Our analysts have their fingers on the pulse of the world's financial market news.
Uncertainty surrounding the US-Sino trade war, in addition to fears over a faster pace of rate hikes from the Fed, weighed on Wall Street on Friday afternoon.
US Jobs Report Supports Faster Rate of Tightening
The prospect of higher borrowing costs dampening economic growth surfaced once again following a US jobs report that smashed expectations. 250,000 jobs were created in October, significantly higher than the 190,000 forecast. Meanwhile, average earnings grew at the fastest pace since 2009, at 3.1% year on year. With the labour market tightening and earnings increasing, inflationary pressures will be building. This leaves the Fed few options but to continue tightening. Investors will be watching Thursday's FOMC policy announcement closely as speculation heats up, for three more rate rises before mid-2019. It is fair to say that a December rate is as good as given.
Whilst October’s wild volatility is now in the rear-view mirror, traders will be hoping for equity markets to return to a more stable footing over the coming month. However, this could be wishful thinking given the risk events on tap.
The headline risk this week is the US midterm elections, where the Democrats are widely expected to flip the House of Representatives. The resultant political deadlock could weigh on US indices and the dollar alike. This is a huge risk event for the market. We expect to see investors selling out of positions and taking risk off the table ahead of the midterm elections on Tuesday.
The midterm elections will be running to a backdrop of trade war tensions. The Dow put in a late rally on Friday, on hopes of a US-Sino trade deal, closing above session lows. However,
Stronger Pound on Brexit Hopes
Brexit optimism combined with suggestions of a faster pace of rate rises in the case of an orderly Brexit sent the pound over 1% higher versus the dollar in the previous week and higher again as trading begins on Monday. Brexit developments and headlines will continue to dominate traders’ minds, although there is nothing major due this week. That said we will need to see some serious progress in negotiations over the coming days if there is going to be an extraordinary EU summit on Brexit in mid-November.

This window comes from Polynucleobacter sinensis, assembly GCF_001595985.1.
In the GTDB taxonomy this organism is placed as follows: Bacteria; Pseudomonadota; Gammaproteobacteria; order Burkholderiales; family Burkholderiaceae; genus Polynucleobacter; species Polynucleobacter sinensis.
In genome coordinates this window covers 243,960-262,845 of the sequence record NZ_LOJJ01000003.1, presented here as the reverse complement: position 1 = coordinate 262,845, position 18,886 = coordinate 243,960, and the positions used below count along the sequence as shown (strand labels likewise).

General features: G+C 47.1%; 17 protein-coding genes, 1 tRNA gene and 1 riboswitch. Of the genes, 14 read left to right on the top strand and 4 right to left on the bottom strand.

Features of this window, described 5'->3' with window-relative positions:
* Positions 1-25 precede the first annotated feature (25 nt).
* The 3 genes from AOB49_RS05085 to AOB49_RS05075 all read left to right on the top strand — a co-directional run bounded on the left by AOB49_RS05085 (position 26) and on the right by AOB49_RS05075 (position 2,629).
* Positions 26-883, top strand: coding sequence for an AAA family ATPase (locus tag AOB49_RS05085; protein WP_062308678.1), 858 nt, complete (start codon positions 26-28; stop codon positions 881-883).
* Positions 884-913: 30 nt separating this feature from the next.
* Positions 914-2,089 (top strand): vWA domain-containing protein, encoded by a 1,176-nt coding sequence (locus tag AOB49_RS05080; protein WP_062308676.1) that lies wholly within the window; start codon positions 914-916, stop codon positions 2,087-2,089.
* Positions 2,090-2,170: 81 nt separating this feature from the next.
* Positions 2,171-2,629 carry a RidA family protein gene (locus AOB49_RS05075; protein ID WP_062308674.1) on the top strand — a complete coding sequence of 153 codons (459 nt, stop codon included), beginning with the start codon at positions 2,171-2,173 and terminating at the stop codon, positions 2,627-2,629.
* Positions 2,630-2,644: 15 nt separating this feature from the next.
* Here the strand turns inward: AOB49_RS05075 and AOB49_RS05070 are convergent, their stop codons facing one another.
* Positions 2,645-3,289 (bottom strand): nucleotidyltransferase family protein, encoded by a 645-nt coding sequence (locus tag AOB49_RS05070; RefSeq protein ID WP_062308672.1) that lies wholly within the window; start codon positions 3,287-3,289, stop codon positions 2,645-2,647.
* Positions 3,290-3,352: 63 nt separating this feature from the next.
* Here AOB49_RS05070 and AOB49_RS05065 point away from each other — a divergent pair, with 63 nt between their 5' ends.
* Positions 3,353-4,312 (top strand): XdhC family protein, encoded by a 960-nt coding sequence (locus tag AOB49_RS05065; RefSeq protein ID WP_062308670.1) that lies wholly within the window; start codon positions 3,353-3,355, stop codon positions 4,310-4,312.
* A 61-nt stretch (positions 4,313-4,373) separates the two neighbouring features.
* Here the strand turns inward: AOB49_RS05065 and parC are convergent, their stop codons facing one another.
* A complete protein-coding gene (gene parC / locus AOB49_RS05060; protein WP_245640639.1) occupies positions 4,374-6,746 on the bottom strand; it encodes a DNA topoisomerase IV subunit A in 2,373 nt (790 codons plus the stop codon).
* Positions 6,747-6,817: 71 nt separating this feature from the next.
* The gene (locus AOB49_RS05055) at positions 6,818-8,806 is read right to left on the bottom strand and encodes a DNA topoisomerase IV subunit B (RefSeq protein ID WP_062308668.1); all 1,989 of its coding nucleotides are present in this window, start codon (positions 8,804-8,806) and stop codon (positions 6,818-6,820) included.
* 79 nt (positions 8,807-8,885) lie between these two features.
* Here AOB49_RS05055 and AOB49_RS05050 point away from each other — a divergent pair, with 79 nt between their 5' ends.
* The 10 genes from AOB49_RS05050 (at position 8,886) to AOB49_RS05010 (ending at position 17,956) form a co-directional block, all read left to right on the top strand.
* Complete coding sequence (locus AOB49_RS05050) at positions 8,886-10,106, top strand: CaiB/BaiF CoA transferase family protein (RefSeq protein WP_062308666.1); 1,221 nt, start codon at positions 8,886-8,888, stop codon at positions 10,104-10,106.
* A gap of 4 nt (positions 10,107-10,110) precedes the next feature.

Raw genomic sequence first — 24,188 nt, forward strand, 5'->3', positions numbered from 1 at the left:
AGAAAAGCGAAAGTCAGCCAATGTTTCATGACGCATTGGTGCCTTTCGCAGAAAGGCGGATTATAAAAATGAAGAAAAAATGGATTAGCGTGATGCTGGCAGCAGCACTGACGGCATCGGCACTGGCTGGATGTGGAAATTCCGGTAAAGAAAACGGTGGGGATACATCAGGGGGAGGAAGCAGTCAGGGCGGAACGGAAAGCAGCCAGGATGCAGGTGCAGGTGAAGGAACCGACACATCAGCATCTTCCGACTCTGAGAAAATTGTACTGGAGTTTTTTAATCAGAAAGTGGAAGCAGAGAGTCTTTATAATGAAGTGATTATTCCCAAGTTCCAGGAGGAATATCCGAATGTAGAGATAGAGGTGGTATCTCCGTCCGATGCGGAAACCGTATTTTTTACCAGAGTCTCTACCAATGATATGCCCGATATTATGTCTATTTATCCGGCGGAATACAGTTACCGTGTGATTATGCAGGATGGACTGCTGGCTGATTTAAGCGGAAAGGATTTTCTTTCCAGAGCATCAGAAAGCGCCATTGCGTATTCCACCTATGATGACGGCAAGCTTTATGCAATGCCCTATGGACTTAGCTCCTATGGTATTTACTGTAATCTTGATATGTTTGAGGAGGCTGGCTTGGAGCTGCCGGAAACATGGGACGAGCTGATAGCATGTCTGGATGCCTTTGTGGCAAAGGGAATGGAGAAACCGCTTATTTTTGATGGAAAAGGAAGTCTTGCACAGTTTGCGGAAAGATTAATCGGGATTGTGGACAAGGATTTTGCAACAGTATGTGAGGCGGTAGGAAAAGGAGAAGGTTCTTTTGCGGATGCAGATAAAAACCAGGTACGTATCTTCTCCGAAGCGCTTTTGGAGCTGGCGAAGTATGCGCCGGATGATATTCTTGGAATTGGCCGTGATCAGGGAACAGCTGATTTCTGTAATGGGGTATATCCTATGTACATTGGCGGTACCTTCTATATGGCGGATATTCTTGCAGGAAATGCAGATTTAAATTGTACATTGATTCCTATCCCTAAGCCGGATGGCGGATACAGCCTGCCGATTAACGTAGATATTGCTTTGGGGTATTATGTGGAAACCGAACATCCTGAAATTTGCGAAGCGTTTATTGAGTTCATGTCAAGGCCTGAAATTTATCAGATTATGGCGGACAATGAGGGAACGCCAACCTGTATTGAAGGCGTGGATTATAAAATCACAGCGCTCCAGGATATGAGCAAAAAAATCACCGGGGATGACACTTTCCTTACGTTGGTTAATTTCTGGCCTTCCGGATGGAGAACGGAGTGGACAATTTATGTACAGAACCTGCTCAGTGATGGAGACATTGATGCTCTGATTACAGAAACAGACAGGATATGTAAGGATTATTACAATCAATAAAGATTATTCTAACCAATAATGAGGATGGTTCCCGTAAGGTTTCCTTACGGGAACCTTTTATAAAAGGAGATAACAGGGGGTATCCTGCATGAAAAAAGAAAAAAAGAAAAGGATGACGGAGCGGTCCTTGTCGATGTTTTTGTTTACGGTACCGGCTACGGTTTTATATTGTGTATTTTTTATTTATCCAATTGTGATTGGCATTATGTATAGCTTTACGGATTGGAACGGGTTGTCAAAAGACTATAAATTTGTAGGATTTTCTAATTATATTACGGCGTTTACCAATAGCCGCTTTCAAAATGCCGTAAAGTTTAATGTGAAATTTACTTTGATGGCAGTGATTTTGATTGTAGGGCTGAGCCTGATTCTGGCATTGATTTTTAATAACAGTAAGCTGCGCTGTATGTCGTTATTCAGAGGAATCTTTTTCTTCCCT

Amid Brexit anxiety, traders will cast a glance towards the U.K. service sector PMI, which will give more of an insight into the health of the economy and growth momentum at the beginning of Q4. Expectations are for activity in the service sector to dip in October to 53.3, down from 53.9 in the previous month. A larger than forecast fall could see the pound give back its early gains this morning.
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Trading on Wall Street was lacklustre, with the S&P moving between small gains and losses before moving lower into the close. News that a meeting between President Trump and China’s President Jinping Xi was being pushed back into April served to dampen dem…Read more